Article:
In real estate parlance, the term "comps" stands for comparable. It's a way to find out what similar homes in a given area have sold for recently. Buyers, sellers, and real estate agents depend on the results of the research that goes into a comp price so read on to better understand what is being compared when a comp is performed.

How Comps Are Used

If you are selling your home, contact a real estate agent and they will provide you with a comp once they do a bit of research. In most cases, that involves your agent touring your home and making notes about its features. For instance, they will make a note of features like a remodeled kitchen, a large lot, or a garage for the golf cart and then they will take to the internet and do a deep dive into recent home sales in your area using the multiple listing service (MLS). The features (listed below) are then compared to your home. Each feature may represent a price point. For instance, a remodeled kitchen may increase a price by a certain amount.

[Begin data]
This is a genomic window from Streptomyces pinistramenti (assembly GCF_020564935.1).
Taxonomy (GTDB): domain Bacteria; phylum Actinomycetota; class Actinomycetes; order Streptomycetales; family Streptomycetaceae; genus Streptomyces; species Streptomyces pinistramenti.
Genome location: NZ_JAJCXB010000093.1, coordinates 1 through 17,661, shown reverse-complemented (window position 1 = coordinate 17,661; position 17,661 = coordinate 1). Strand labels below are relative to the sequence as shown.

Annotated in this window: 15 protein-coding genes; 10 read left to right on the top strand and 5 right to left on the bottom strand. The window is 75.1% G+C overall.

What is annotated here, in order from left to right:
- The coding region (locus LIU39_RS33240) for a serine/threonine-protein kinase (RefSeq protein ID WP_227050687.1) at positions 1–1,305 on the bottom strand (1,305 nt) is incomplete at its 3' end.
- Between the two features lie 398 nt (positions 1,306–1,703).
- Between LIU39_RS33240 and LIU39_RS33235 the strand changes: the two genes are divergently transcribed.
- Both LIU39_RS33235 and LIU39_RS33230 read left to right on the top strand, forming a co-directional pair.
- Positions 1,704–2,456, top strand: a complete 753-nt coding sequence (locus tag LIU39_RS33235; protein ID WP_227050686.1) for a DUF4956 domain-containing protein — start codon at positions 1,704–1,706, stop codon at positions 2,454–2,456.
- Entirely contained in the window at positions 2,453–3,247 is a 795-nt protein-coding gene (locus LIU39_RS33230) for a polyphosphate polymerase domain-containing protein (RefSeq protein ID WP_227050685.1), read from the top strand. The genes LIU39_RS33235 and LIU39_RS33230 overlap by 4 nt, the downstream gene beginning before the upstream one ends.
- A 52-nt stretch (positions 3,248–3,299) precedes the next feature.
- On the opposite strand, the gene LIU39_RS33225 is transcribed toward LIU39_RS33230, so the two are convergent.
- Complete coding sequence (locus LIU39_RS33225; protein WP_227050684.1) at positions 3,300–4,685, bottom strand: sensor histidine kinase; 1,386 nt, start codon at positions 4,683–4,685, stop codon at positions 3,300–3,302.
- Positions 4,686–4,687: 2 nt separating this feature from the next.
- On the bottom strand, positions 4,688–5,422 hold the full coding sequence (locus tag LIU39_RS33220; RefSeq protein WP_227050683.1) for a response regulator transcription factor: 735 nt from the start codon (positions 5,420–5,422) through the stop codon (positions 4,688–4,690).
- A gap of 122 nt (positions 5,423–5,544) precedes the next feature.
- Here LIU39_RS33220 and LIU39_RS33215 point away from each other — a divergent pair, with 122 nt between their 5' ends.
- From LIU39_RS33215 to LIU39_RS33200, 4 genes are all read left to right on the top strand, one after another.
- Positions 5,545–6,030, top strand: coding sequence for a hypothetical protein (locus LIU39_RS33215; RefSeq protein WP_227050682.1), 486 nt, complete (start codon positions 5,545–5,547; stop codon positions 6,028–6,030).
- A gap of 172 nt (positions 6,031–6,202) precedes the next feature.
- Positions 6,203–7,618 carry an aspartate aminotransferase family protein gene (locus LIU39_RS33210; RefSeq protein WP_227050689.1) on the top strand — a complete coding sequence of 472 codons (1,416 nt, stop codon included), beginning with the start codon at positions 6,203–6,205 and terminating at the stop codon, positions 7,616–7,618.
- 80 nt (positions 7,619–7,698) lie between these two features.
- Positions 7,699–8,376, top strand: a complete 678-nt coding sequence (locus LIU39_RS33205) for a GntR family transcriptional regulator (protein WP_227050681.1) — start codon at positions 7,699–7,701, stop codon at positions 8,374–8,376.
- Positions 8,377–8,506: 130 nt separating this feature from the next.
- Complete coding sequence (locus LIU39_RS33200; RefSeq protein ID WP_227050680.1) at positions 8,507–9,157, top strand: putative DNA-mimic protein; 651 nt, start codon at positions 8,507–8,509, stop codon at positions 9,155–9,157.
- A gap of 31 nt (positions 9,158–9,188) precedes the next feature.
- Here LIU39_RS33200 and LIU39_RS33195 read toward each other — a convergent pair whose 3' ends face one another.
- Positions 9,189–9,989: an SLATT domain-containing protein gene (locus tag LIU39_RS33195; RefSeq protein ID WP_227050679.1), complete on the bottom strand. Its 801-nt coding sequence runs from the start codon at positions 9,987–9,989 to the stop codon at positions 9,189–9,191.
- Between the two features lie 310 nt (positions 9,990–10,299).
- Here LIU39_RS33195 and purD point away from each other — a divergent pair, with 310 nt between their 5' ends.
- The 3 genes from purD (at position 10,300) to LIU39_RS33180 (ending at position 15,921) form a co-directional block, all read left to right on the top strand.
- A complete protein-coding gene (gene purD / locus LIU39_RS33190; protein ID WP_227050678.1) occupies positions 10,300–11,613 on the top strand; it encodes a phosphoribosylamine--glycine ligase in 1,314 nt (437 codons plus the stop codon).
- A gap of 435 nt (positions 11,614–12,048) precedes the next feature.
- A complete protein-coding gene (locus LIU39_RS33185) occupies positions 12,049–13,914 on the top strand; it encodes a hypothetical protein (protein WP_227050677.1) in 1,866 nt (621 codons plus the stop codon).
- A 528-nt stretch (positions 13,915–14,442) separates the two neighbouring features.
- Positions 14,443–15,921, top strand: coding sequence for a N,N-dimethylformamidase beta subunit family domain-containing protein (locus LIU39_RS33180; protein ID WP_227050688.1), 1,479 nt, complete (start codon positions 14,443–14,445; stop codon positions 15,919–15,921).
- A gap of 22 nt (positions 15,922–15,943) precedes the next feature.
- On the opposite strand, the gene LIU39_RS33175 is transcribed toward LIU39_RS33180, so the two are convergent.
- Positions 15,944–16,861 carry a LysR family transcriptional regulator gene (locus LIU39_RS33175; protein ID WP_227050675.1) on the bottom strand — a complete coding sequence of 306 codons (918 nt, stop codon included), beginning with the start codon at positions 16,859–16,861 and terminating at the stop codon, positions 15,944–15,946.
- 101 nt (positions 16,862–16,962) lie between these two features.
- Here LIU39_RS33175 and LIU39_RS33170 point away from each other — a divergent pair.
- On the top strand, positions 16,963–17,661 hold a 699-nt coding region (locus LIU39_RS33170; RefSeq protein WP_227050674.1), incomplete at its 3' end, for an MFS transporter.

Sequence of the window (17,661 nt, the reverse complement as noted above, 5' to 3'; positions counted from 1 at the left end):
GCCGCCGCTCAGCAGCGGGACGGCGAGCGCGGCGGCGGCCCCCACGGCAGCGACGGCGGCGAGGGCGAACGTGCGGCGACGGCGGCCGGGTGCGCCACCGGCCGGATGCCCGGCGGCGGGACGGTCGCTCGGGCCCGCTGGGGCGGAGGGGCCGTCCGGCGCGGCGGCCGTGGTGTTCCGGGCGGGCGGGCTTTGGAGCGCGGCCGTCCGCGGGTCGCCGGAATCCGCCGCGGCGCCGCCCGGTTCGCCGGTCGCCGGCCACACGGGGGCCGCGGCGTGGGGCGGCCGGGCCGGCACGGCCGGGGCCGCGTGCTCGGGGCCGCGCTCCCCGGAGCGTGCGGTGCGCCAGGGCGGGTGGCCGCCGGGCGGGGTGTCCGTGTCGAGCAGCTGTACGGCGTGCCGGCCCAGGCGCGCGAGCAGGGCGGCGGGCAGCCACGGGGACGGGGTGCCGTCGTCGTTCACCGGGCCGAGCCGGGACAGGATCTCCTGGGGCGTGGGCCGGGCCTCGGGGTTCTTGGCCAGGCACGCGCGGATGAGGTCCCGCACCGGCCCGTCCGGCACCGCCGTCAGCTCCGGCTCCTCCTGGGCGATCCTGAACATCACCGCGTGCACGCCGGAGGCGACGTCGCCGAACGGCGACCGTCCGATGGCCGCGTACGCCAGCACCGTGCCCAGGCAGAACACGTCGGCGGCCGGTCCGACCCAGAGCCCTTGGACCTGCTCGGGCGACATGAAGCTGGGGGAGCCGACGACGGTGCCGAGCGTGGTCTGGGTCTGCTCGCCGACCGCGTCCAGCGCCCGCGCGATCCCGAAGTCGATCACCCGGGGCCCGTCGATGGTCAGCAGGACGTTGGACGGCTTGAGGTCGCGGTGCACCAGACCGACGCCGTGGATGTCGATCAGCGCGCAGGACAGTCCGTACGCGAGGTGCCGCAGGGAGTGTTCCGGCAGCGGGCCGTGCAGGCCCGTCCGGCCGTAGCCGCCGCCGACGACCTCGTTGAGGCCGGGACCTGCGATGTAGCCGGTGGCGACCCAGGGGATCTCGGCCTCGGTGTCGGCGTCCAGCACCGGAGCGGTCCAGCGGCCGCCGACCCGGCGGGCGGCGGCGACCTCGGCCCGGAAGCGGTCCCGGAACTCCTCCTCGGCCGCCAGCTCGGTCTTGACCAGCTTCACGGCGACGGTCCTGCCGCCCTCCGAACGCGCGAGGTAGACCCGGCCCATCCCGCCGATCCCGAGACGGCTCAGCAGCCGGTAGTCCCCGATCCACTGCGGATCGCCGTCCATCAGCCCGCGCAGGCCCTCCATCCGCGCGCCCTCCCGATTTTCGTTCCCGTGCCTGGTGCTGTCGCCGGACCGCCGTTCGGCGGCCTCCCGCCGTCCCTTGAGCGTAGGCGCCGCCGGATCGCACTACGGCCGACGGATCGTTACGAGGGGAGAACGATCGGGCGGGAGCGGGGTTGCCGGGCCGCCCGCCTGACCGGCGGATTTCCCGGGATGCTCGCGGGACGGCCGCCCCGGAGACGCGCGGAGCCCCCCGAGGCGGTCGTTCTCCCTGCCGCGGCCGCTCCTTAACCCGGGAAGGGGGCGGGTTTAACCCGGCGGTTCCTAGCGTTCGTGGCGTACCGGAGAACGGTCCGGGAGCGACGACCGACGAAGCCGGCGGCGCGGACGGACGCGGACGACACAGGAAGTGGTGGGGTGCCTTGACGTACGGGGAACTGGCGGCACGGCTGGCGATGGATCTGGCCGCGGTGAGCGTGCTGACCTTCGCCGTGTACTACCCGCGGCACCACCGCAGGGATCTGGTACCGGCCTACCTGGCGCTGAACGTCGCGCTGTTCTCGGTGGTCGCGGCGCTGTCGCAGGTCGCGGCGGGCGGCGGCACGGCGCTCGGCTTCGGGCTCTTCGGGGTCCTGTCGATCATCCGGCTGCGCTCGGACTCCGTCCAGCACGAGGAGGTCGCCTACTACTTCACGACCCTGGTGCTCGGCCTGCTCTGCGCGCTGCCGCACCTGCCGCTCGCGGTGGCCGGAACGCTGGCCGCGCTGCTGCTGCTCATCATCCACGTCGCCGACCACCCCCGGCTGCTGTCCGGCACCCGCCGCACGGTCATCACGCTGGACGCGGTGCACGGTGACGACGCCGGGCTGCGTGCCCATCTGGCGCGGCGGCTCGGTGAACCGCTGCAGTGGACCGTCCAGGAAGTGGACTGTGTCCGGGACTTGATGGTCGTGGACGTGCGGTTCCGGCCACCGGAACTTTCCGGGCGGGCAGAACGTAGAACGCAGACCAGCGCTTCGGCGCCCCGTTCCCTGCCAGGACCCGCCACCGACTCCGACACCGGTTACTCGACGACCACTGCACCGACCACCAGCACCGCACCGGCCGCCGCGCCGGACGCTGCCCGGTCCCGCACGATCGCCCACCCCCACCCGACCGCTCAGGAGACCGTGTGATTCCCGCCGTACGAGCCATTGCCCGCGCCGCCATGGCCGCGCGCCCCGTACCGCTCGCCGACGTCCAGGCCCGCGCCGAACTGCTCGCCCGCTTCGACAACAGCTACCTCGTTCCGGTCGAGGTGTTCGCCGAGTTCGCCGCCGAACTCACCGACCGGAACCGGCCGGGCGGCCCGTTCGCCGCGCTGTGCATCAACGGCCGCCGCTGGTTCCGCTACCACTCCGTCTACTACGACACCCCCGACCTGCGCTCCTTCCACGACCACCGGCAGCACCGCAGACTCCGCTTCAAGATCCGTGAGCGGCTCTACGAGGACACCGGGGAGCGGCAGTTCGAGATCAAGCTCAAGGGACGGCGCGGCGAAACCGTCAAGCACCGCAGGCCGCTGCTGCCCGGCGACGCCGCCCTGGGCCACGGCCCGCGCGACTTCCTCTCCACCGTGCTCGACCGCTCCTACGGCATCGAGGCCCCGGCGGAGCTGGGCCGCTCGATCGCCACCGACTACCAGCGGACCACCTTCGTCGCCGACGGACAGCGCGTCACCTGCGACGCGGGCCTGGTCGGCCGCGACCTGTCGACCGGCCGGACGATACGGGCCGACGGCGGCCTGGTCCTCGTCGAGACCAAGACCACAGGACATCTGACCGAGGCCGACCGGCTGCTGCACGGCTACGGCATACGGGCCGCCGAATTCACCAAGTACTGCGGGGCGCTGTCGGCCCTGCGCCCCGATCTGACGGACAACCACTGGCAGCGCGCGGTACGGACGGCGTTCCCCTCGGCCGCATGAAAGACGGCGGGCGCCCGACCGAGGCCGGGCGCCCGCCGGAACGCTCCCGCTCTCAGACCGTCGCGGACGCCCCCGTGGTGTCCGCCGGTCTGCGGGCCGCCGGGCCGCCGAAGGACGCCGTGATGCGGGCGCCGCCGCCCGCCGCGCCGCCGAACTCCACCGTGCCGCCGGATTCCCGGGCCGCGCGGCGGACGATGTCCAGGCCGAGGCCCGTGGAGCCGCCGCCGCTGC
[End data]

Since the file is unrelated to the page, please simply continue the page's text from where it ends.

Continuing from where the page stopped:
Timing Matters

Homes sold a year or so ago offer little information when comps are done. It's recent sales that the real estate agent is looking at to compare. Real estate prices can change every few months, some trending upward and some going in the other direction. Though it can vary, only the most recent month's sales go into the comparison. In some cases, however, home sales in rural or sparsely populated areas don't happen often enough to perform an accurate comparison. In that cases, other factors are given more weight.

Location, Location, Location

You probably already know that homes in certain hot areas like Austin TX or the Bay area in California are experiencing extremely high home sale prices lately. However, prices can vary a lot within a state, city, area of the city, a neighborhood, or certain areas of the neighborhood. For instance, homes within the same neighborhood will vary in price if some homes have a water view, are near the golf course, or are in a quiet area near the back of the neighborhood.

Sizes and Rooms

Each room and its sizes count as does the overall square footage of the home. The lot size or acreage is also considered.

Features and Condition

Finally, the unique features of a home are considered along with its condition. A home that needs a lot of repair work will, naturally, go for less than a home in move-in condition. Sought-after features vary from location to location so speak to your residential realtor and learn more about what buyers want in your location.